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Hydrogen energy industry to speed up expansion in nation
Visitors check out a hydrogen energy vehicle during a high-tech exhibition in Rugao, Jiangsu province. [Photo/XU CONGJUN FOR CHINA DAILY]

Experts call for plans to support country's further transition toward cleaner, green fuel

Industry insiders believe the hydrogen energy economy is expected to accelerate in China, and they are calling on the government to come up with national-level plans and guidelines for the clean fuel source to facilitate the country's transition to a low-carbon energy mix.

China has been actively developing hydrogen energy in recent years and has included the development of hydrogen stations for new energy vehicles for the first time last year in its government work report.

The insiders consider the move as a government endorsement of the hydrogen energy economy, and believe it is high time that hydrogen gets on track to drive the nation's transition to a clean, low-carbon energy mix.

Joseph Jacobelli, an independent energy analyst and executive vice-president for Asia business at Cenfura Ltd, believes hydrogen fuel is an inevitable choice for China to conserve energy, cut emissions and develop the automobile industry in the long term.

"I am bullish about China's hydrogen economy development," he said.

"The nation has built an excellent track record in developing clean or renewable energy technologies such as solar and onshore wind. Now these energies are attractive on a cost-per-energy-unit basis and one can be positive the country may be just as successful with hydrogen."

"But this is a long-term play that will take perhaps a decade or longer before the appropriate infrastructure is in place and the cost-per-energy-unit is reduced to a level which is competitive with other forms of energies," he added.

One year after the government's endorsement on hydrogen stations, China has sold 2,737 hydrogen fuel-cell vehicles in 2019, up 79 percent compared with the same period of the previous year. The country has more than 6,165 hydrogen fuel-cell vehicles so far. There are 61 hydrogen refueling stations nationwide with 52 put into operation.

The country has also come up with several hydrogen and fuel cell industry clusters in the Beijing-Hebei-Tianjin region, the southern part of China, eastern and central China.

Domestic companies such as China Petroleum and Chemical Corp and China Energy, along with automobile companies, are all actively laying out their hydrogen fuel cell plans with the expectation it will become a vital sector in the long term.

Sinopec has been focusing on the construction of hydrogen refueling stations for vehicles in recent years, taking advantage of its extensive network of gas stations nationwide.

Sinopec Corp President Ma Yongsheng said the company has already conducted related research on hydrogen fuel cells.

Visitors check out the hydrogen-fueled vehicles during a high-tech exhibition in Rugao, Jiangsu province, on Sept, 26, 2019. [Photo/XU CONGJUN FOR CHINA DAILY]

Li Yonglin, Party secretary of the Sinopec Tianjin petrochemical company under Sinopec and a deputy to the 13th National People's Congress, proposed at this year's two sessions a more detailed national plan and guidelines to be released to promote the healthy development of the hydrogen energy industry.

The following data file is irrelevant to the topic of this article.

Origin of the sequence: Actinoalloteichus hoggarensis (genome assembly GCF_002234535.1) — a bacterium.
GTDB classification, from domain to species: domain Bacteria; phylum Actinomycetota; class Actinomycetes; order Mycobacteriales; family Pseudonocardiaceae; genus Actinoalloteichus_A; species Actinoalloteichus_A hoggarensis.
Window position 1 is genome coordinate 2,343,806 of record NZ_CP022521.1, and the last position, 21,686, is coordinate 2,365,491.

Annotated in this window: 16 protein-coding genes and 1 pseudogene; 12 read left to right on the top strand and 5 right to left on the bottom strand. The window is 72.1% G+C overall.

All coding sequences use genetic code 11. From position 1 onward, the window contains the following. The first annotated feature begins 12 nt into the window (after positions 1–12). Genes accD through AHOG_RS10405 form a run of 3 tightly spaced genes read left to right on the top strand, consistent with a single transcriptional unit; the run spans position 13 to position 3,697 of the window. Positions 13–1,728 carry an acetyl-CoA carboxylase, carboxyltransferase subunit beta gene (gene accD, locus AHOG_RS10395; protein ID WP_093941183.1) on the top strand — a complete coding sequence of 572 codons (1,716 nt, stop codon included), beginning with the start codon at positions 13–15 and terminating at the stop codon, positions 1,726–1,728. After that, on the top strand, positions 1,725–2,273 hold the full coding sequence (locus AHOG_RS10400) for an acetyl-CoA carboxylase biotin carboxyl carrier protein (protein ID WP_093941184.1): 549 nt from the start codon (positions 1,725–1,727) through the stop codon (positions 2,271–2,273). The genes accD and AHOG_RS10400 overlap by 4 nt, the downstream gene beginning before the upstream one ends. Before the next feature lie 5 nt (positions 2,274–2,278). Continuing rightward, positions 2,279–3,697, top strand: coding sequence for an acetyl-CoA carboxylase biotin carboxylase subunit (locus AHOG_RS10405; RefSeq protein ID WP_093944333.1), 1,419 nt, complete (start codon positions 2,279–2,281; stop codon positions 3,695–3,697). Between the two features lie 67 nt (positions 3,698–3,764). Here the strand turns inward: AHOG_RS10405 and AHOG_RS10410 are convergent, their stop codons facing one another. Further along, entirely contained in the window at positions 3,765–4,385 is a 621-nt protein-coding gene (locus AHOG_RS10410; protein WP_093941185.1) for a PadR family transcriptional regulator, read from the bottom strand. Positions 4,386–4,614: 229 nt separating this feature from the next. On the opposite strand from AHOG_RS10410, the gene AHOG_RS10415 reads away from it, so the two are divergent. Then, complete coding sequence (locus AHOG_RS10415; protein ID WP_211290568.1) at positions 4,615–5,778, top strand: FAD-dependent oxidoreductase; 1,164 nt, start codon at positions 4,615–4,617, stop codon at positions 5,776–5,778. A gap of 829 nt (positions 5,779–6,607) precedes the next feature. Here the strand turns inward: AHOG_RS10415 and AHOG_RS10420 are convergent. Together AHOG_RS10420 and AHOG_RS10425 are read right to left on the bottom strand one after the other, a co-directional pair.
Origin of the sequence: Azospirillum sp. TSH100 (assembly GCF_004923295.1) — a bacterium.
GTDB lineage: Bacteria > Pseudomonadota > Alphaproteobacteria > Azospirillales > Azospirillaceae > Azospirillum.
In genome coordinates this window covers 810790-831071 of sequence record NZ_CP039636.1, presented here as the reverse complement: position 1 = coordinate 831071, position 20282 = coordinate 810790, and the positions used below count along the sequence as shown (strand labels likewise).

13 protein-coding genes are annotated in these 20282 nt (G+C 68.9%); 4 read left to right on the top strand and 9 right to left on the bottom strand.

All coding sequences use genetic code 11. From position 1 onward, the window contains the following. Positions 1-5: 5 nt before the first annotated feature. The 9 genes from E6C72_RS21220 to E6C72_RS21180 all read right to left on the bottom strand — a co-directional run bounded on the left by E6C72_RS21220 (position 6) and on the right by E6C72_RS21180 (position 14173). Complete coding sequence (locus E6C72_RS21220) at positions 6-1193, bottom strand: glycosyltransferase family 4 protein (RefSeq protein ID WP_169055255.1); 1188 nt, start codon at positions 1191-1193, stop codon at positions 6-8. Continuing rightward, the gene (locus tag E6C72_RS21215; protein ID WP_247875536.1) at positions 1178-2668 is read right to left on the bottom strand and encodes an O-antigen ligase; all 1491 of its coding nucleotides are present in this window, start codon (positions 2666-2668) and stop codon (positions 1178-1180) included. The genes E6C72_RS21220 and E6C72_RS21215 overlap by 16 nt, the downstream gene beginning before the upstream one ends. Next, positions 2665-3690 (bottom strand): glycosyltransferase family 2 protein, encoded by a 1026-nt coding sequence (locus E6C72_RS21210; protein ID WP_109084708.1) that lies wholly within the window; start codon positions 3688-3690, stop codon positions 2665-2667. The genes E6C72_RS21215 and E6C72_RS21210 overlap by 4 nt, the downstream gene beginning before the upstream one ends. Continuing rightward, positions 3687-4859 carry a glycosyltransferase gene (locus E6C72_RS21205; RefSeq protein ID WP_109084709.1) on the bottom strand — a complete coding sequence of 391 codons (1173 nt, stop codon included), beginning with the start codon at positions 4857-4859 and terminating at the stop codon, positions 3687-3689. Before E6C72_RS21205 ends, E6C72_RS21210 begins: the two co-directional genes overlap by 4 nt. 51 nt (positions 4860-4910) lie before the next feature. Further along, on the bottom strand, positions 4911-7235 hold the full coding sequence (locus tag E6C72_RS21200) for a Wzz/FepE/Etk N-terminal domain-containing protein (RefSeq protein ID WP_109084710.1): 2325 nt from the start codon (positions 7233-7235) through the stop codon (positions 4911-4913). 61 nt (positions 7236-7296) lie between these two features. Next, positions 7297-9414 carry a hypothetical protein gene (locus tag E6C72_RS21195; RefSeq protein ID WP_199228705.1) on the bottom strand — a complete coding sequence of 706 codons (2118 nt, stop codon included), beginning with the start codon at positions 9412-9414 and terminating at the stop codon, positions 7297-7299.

He suggested a scientific security evaluation and proper hydrogen industry management regulations to ensure the large scale, low cost transportation and storage of hydrogen.

Hydrogen is a fuel that does not result in the release of carbon dioxide. It has been given substantial importance by some developed countries like the United States and Japan. Those countries have been actively deploying their strategic hydrogen industrial layout, Li said.

The Chinese government's development plan showed the country will have 5,000 hydrogen energy vehicles on its roads by 2020, 50,000 by 2025 and 1 million by 2030.

The Hydrogen Council expects hydrogen technologies to provide 18 percent of the world's total energy needs by 2050 and envisions hydrogen powering more than 425 million vehicles worldwide by that time.

Li urged the government to further support the construction of hydrogen refueling stations to drive the development of the entire industrial chain.

The country is in need of a national level approval regulation on hydrogen refueling station construction. Local authorities sometimes have to figure out by themselves and take as long as five years to come up with a hydrogen refueling station, he said.

Kou Nannan, a senior associate with Bloomberg New Energy Finance's advanced transport sector, said hydrogen is a clean-burning molecule that could become a zero-carbon substitute for fossil fuels in sectors of the economy like steel, concrete and seaborne shipping.

But for its use to have net environmental benefits, hydrogen must be produced from clean sources like renewable power rather than from fossil fuel, which is the usual method at this time.

"The cost of producing hydrogen for renewables is primed to fall, but demand needs to be created to drive down costs, and a wide range of delivery infrastructure needs to be built," he said. "That won't happen without new government targets and subsidies."

Kou said the economy of hydrogen application in the transport sector needs to be examined. Heavy trucks could be cheaper to run on hydrogen than diesel by 2031, although batteries remain a cheaper solution for cars, buses and light trucks.

"Storing and moving hydrogen is challenging. For hydrogen to become as ubiquitous as natural gas today, a huge, coordinated program of infrastructure upgrades and construction would be needed," he explained.

Source: By ZHENG XIN | China Daily

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